A graduate level media law class would intimidate anyone given the subject matter alone. But when I walked into my seminar room I was greeted by not one, but two instructors. One, a youngish, overly-casual Craig LaMay, sporting shorts and flip-flops. The other, a smiling, grandfatherly man smartly attired in a sharp, but not overly ostentatious, tailored suit.
Professor LaMay introduced his teaching partner: Newton Minow.
I almost fell over. I didn’t know him on sight, but by reputation. He was a personal hero – once removed. As new chairman of the FCC in 1961 he did the unthinkable. He took broadcasters to task – to their face – for the content of network television and reminded them that they had a legal obligation to produce a product that served the public interest in return for the priceless gift they had been given – unfettered use of the public airwaves.
He delivered that speech 50 years ago. (Three years before I was born, in fact.) But the phrase that he hoped that would be remembered from that speech, “the public interest,” was lost in the face of the far sexier, and much more damning, quote: “Keep your eyes glued to that set until the station signs off. I can assure you that what you will observe is a vast wasteland.”
Broadcasters were aghast. But some people listened. When Sesame Street debuted in 1969, it was seen as a response to the challenge that Minow put forth – to create high-quality programming that meets the public interest.
“When television is good, nothing — not the theater, not the magazines or newspapers — nothing is better.
But when television is bad, nothing is worse. I invite each of you to sit down in front of your television set when your station goes on the air and stay there, for a day, without a book, without a magazine, without a newspaper, without a profit and loss sheet or a rating book to distract you. Keep your eyes glued to that set until the station signs off. I can assure you that what you will observe is a vast wasteland.”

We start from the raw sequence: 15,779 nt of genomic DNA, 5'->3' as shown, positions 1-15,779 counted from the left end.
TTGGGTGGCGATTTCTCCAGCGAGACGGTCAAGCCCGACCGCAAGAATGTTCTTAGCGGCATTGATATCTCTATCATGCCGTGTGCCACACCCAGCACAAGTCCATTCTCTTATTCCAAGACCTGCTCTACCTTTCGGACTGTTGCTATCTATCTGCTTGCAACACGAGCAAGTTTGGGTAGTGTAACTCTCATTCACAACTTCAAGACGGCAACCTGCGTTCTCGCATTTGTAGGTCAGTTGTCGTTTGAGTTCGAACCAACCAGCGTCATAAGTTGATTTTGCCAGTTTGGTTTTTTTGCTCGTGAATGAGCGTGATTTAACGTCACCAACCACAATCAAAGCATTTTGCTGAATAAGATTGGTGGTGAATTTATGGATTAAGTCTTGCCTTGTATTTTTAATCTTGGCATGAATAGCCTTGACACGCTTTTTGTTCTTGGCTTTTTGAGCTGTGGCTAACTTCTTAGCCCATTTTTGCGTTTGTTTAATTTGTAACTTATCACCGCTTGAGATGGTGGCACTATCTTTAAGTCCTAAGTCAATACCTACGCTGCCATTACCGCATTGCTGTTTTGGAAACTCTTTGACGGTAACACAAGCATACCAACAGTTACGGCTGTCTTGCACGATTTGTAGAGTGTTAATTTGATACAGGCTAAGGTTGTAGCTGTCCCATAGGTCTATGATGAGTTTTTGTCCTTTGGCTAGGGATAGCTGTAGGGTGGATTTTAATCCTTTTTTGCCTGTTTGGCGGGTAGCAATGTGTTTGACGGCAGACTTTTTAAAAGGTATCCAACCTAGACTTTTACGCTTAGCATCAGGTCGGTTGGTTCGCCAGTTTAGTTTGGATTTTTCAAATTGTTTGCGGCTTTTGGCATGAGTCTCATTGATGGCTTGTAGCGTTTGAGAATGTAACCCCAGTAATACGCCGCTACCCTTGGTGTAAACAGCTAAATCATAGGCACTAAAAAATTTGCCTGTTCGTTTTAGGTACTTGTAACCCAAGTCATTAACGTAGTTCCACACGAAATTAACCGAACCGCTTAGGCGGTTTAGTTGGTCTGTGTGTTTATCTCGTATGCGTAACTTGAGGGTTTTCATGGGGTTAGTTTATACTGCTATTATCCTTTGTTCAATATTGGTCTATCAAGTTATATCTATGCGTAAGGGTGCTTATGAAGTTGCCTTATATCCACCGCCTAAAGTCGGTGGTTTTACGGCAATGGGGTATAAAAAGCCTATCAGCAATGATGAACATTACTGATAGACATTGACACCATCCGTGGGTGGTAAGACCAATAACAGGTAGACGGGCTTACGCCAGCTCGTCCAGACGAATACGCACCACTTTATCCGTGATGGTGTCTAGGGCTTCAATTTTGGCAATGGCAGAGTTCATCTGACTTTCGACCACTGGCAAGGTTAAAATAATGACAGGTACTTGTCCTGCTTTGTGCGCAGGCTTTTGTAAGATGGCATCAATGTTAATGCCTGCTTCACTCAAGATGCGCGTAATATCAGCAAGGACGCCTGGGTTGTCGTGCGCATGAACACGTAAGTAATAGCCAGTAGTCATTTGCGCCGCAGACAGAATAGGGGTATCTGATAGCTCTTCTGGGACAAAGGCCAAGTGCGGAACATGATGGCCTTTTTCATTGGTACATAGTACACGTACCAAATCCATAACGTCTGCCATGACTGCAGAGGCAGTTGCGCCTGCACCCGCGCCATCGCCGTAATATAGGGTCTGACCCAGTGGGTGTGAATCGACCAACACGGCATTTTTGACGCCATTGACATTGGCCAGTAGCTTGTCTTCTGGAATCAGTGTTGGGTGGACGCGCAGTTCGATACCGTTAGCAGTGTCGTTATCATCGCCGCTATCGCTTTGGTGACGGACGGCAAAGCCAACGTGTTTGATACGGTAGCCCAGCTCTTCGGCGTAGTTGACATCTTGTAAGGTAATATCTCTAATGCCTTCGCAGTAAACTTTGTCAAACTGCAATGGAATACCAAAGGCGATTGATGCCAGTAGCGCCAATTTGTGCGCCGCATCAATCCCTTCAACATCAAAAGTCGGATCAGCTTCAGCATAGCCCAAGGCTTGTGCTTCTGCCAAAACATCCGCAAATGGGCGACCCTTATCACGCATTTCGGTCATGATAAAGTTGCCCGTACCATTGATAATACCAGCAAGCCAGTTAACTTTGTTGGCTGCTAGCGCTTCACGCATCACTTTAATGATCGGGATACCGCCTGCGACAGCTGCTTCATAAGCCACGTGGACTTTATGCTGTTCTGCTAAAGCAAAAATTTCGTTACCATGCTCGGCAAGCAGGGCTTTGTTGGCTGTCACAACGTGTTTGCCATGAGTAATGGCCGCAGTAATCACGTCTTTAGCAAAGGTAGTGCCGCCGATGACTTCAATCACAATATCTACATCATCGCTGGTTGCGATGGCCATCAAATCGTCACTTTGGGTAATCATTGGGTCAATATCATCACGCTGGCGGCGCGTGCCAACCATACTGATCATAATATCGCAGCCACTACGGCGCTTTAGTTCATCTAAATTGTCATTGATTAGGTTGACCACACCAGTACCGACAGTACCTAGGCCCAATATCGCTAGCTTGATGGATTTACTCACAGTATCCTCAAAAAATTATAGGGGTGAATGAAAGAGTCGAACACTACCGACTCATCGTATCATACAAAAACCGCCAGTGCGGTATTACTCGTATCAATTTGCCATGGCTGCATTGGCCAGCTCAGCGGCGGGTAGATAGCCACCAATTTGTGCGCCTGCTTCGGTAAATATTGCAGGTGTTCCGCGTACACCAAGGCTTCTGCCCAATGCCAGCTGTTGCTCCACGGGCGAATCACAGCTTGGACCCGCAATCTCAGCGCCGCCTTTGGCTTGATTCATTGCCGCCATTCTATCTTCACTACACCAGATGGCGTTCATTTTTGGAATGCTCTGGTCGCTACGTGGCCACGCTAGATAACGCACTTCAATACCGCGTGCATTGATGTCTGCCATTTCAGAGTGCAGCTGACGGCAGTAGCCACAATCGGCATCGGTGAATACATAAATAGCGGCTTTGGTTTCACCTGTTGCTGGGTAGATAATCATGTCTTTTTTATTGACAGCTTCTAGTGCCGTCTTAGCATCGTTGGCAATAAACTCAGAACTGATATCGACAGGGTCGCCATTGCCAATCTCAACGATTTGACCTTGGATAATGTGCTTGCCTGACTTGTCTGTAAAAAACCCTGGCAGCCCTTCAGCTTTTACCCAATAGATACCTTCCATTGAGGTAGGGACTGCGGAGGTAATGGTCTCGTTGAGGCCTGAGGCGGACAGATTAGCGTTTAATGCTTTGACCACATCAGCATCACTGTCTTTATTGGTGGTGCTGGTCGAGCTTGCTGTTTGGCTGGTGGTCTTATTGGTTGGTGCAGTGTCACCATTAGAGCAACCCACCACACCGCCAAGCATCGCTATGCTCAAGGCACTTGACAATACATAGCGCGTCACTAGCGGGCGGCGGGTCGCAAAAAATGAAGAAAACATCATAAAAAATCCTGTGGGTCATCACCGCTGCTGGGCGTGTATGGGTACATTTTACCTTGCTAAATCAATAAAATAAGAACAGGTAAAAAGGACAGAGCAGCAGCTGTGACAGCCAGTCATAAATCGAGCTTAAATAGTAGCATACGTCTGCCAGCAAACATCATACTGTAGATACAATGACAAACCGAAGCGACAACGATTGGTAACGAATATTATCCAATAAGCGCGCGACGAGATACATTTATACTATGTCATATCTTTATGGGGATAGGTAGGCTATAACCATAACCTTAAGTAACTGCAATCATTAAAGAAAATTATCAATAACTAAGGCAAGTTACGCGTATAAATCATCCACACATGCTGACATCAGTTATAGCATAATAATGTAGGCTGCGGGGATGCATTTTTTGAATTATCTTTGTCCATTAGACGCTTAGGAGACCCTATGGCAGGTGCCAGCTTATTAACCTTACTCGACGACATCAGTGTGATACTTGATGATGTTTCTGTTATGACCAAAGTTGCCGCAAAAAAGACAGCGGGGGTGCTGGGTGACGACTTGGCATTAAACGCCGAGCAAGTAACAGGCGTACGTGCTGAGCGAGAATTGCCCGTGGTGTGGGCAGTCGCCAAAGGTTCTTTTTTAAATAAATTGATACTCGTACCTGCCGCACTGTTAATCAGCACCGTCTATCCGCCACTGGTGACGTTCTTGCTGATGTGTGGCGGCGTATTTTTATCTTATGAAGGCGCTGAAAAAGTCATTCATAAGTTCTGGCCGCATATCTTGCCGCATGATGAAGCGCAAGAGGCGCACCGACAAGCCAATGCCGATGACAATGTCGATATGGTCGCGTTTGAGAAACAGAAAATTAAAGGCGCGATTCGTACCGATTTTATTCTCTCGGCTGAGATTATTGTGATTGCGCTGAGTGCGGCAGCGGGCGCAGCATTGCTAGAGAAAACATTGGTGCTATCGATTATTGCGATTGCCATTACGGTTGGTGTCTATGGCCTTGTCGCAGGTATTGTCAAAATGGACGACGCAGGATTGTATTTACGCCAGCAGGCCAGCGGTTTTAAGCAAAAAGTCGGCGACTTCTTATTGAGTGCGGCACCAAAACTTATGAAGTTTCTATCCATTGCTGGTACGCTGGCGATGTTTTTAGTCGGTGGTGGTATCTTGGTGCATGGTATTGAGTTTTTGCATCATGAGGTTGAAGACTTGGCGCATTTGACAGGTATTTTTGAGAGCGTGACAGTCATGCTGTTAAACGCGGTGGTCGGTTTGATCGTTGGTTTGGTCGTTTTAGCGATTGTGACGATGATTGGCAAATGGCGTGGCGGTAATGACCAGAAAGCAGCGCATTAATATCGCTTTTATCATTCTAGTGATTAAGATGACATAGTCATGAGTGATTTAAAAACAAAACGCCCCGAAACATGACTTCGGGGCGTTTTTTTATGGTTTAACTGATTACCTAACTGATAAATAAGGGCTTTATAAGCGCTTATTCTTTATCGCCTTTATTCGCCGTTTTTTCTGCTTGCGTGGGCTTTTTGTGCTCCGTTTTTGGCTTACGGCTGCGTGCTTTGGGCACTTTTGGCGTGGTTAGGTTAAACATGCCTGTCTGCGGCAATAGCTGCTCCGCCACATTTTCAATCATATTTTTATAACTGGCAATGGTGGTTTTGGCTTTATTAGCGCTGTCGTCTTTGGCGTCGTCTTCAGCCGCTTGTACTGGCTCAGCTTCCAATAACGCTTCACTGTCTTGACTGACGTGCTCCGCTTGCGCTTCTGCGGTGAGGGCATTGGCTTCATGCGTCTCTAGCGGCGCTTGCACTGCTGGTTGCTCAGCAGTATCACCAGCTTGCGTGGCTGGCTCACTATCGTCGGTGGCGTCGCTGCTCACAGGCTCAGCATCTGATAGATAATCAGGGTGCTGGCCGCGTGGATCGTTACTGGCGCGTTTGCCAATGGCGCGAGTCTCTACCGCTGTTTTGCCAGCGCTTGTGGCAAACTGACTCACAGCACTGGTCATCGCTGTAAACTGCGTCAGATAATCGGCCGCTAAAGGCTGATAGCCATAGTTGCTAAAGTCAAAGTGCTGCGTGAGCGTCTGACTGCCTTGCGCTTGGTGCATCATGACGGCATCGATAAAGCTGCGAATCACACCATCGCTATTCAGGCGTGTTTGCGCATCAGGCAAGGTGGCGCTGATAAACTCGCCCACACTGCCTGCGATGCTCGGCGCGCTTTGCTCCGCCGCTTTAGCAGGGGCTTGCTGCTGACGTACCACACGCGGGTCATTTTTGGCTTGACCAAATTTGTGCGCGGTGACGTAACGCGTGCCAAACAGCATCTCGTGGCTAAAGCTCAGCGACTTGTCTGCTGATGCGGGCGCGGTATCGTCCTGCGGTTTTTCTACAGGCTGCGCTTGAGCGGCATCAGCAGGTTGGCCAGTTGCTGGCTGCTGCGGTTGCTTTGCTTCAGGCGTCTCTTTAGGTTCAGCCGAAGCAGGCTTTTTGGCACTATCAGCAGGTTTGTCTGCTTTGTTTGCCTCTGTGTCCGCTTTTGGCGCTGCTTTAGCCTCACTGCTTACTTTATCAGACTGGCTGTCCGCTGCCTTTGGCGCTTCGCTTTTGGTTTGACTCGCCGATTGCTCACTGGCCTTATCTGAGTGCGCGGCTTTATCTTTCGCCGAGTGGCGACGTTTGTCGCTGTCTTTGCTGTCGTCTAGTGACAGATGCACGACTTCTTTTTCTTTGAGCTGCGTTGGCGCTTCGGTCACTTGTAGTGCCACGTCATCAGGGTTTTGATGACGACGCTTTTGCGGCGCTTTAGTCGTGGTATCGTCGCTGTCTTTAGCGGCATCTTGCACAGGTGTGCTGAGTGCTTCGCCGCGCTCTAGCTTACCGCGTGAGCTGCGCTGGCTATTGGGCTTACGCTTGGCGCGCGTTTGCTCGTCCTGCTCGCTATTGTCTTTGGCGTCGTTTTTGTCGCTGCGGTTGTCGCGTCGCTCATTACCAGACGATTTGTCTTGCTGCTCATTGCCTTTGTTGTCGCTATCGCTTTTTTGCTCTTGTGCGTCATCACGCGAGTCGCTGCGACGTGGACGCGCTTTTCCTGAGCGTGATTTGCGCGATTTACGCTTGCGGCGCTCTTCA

Minow was my hero because here was a government bureaucrat putting his new career on the line advocating courageously for the American people. Minow took his governmental position seriously as a trustee for the public, not the corporation, the public. And here was was advocating for the public to the corporations – reminding them that they have a societal responsibility.
That didn’t make him a fan of Sherwood Schwartz, creator and producer of a vast swath of 60s fare such as The Brady Bunch and Gilligan’s Island. Schwartz named the battered shipwreck in Gilligan’s Island the S.S. Minow as a dig at the FCC chair.
Minow’s speech was delivered 50 years ago this spring. And now we have a new medium challenging television for our time and attention. Will it, too, become a vast wasteland? I’m hopeful that it won’t. My proviso here is twofold.
1) That the interactive innovations of Web 2.0 grow because of the participation of the users.
2) And that corporate America can be kept at bay – lest it succumb to the monotony of monopoly.